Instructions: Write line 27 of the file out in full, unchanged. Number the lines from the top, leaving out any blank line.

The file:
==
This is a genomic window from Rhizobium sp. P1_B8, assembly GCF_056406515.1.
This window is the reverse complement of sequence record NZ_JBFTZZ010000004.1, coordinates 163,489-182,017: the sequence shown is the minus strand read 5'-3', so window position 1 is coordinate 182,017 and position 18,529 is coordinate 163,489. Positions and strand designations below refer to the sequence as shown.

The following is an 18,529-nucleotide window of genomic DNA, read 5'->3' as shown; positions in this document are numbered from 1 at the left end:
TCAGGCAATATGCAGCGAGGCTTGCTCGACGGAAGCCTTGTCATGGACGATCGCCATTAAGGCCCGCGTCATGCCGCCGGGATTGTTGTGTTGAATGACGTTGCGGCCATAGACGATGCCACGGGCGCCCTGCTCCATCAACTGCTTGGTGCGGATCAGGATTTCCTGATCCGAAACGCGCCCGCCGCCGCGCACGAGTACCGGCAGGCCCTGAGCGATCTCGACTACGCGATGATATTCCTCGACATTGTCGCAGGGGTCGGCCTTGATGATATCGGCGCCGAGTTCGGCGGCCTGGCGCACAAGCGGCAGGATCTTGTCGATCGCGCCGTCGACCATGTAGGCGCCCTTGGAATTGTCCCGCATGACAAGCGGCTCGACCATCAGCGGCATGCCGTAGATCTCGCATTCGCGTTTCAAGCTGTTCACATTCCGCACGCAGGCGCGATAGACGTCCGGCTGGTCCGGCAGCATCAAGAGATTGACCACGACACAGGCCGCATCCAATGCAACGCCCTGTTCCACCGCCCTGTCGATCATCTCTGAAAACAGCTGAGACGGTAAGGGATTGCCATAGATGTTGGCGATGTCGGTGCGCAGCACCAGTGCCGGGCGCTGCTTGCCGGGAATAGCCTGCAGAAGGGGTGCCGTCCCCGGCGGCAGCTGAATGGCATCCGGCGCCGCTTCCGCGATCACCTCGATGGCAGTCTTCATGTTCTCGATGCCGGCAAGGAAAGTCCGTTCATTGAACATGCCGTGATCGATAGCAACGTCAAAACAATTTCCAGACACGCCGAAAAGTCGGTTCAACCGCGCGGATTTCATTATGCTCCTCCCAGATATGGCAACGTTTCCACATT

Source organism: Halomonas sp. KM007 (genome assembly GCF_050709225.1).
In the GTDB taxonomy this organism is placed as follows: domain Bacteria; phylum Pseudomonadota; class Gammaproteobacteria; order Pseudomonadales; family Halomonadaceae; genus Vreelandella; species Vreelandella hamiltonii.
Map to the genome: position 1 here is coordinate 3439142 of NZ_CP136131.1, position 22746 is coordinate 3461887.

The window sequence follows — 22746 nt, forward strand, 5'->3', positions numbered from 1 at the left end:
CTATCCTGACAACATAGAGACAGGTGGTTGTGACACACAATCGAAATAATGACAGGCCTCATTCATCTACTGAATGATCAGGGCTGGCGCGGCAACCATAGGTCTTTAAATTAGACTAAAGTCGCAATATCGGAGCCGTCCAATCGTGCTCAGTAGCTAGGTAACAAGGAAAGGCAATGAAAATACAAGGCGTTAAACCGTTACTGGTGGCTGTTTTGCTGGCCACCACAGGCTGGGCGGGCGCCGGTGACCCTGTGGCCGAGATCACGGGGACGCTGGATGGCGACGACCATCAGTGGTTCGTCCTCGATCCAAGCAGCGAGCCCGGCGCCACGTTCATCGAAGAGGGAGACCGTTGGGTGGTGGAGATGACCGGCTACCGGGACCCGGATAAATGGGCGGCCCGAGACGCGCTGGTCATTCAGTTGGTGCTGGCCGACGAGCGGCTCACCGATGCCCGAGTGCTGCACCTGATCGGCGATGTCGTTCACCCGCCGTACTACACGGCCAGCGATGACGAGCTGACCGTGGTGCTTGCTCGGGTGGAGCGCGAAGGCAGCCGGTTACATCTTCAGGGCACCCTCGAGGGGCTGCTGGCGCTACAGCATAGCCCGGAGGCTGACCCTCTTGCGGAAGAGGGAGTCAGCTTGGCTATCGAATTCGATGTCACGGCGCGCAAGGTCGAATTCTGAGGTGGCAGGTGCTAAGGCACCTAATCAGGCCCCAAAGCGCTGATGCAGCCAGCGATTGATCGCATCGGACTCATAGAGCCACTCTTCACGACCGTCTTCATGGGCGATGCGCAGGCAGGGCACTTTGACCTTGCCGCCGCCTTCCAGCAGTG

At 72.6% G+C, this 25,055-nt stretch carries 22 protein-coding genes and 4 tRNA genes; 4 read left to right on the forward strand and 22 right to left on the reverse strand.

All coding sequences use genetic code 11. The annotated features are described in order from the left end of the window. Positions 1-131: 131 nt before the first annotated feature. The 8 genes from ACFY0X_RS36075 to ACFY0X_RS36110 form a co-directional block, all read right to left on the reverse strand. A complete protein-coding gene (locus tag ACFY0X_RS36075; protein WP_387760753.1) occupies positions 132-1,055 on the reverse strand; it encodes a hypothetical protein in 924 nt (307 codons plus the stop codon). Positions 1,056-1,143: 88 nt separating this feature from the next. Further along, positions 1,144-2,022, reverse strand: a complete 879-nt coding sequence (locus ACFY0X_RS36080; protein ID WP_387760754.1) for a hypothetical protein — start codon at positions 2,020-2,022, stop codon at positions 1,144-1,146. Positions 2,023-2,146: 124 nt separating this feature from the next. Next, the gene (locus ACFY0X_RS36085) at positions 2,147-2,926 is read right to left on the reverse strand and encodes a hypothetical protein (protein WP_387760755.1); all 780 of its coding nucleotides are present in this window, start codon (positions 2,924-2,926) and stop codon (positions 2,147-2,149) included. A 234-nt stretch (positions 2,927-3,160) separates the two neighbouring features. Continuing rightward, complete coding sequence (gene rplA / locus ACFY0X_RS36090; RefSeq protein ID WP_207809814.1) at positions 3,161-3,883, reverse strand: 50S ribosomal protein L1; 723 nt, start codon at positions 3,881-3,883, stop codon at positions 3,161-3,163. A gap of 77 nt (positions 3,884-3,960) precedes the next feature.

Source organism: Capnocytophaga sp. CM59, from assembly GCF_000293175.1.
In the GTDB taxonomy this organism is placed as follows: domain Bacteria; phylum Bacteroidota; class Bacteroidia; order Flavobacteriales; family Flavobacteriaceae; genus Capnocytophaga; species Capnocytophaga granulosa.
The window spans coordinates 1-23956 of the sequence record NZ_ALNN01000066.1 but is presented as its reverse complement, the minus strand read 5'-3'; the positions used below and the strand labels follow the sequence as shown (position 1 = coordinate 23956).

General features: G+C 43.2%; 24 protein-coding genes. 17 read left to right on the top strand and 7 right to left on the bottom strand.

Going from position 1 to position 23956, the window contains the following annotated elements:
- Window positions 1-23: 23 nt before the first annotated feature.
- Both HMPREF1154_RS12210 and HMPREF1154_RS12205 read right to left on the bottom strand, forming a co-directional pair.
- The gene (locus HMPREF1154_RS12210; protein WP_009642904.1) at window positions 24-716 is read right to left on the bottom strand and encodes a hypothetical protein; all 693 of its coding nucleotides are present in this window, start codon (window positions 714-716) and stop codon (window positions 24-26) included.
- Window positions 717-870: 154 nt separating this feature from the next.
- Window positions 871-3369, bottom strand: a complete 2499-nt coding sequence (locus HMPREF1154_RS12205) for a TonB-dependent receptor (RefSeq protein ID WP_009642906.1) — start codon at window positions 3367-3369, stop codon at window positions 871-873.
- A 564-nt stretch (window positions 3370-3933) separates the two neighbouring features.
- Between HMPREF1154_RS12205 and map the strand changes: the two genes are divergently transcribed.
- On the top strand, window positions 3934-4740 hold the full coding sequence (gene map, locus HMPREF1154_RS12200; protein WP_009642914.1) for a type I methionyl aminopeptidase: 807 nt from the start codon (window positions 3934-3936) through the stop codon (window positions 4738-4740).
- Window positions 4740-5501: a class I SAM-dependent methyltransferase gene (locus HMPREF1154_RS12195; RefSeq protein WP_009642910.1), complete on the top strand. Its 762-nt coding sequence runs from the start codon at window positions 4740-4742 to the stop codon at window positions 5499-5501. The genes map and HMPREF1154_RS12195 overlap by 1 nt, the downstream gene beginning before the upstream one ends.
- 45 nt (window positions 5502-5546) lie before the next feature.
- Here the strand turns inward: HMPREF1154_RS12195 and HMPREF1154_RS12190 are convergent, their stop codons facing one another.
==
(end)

- Here the strand turns inward: HMPREF1154_RS12195 and HMPREF1154_RS12190 are convergent, their stop codons facing one another.